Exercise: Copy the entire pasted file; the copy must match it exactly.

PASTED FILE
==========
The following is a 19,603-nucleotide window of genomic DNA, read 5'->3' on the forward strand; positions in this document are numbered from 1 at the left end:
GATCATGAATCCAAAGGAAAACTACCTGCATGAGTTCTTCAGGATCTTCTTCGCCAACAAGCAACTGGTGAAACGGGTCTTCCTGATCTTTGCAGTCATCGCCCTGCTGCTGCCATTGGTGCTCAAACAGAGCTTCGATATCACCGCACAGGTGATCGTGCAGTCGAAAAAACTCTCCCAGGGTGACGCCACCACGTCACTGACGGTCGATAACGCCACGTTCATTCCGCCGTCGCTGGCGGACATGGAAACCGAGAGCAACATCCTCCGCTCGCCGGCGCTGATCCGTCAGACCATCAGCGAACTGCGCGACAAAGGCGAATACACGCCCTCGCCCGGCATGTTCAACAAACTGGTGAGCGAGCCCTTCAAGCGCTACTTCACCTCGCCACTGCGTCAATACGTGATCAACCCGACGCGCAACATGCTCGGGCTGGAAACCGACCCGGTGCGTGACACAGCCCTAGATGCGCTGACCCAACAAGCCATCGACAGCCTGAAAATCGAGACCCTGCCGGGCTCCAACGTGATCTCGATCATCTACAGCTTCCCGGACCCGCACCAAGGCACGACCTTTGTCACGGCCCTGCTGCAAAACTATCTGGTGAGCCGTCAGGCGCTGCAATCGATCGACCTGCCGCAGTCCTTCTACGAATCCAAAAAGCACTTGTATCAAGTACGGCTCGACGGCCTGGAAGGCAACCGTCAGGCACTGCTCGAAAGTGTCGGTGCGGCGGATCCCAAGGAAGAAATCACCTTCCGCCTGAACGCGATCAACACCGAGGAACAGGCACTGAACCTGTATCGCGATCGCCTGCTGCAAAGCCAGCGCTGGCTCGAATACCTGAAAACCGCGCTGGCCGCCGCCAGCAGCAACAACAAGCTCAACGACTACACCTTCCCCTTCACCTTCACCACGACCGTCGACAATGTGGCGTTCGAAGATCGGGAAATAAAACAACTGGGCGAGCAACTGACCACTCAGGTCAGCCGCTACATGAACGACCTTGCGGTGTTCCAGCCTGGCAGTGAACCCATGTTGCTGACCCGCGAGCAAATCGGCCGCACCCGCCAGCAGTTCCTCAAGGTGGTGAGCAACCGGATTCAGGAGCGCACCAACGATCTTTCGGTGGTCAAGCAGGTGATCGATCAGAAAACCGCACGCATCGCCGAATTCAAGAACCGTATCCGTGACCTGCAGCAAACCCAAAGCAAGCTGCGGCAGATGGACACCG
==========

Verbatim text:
The following is a 19,603-nucleotide window of genomic DNA, read 5'->3' on the forward strand; positions in this document are numbered from 1 at the left end:
GATCATGAATCCAAAGGAAAACTACCTGCATGAGTTCTTCAGGATCTTCTTCGCCAACAAGCAACTGGTGAAACGGGTCTTCCTGATCTTTGCAGTCATCGCCCTGCTGCTGCCATTGGTGCTCAAACAGAGCTTCGATATCACCGCACAGGTGATCGTGCAGTCGAAAAAACTCTCCCAGGGTGACGCCACCACGTCACTGACGGTCGATAACGCCACGTTCATTCCGCCGTCGCTGGCGGACATGGAAACCGAGAGCAACATCCTCCGCTCGCCGGCGCTGATCCGTCAGACCATCAGCGAACTGCGCGACAAAGGCGAATACACGCCCTCGCCCGGCATGTTCAACAAACTGGTGAGCGAGCCCTTCAAGCGCTACTTCACCTCGCCACTGCGTCAATACGTGATCAACCCGACGCGCAACATGCTCGGGCTGGAAACCGACCCGGTGCGTGACACAGCCCTAGATGCGCTGACCCAACAAGCCATCGACAGCCTGAAAATCGAGACCCTGCCGGGCTCCAACGTGATCTCGATCATCTACAGCTTCCCGGACCCGCACCAAGGCACGACCTTTGTCACGGCCCTGCTGCAAAACTATCTGGTGAGCCGTCAGGCGCTGCAATCGATCGACCTGCCGCAGTCCTTCTACGAATCCAAAAAGCACTTGTATCAAGTACGGCTCGACGGCCTGGAAGGCAACCGTCAGGCACTGCTCGAAAGTGTCGGTGCGGCGGATCCCAAGGAAGAAATCACCTTCCGCCTGAACGCGATCAACACCGAGGAACAGGCACTGAACCTGTATCGCGATCGCCTGCTGCAAAGCCAGCGCTGGCTCGAATACCTGAAAACCGCGCTGGCCGCCGCCAGCAGCAACAACAAGCTCAACGACTACACCTTCCCCTTCACCTTCACCACGACCGTCGACAATGTGGCGTTCGAAGATCGGGAAATAAAACAACTGGGCGAGCAACTGACCACTCAGGTCAGCCGCTACATGAACGACCTTGCGGTGTTCCAGCCTGGCAGTGAACCCATGTTGCTGACCCGCGAGCAAATCGGCCGCACCCGCCAGCAGTTCCTCAAGGTGGTGAGCAACCGGATTCAGGAGCGCACCAACGATCTTTCGGTGGTCAAGCAGGTGATCGATCAGAAAACCGCACGCATCGCCGAATTCAAGAACCGTATCCGTGACCTGCAGCAAACCCAAAGCAAGCTGCGGCAGATGGACACCG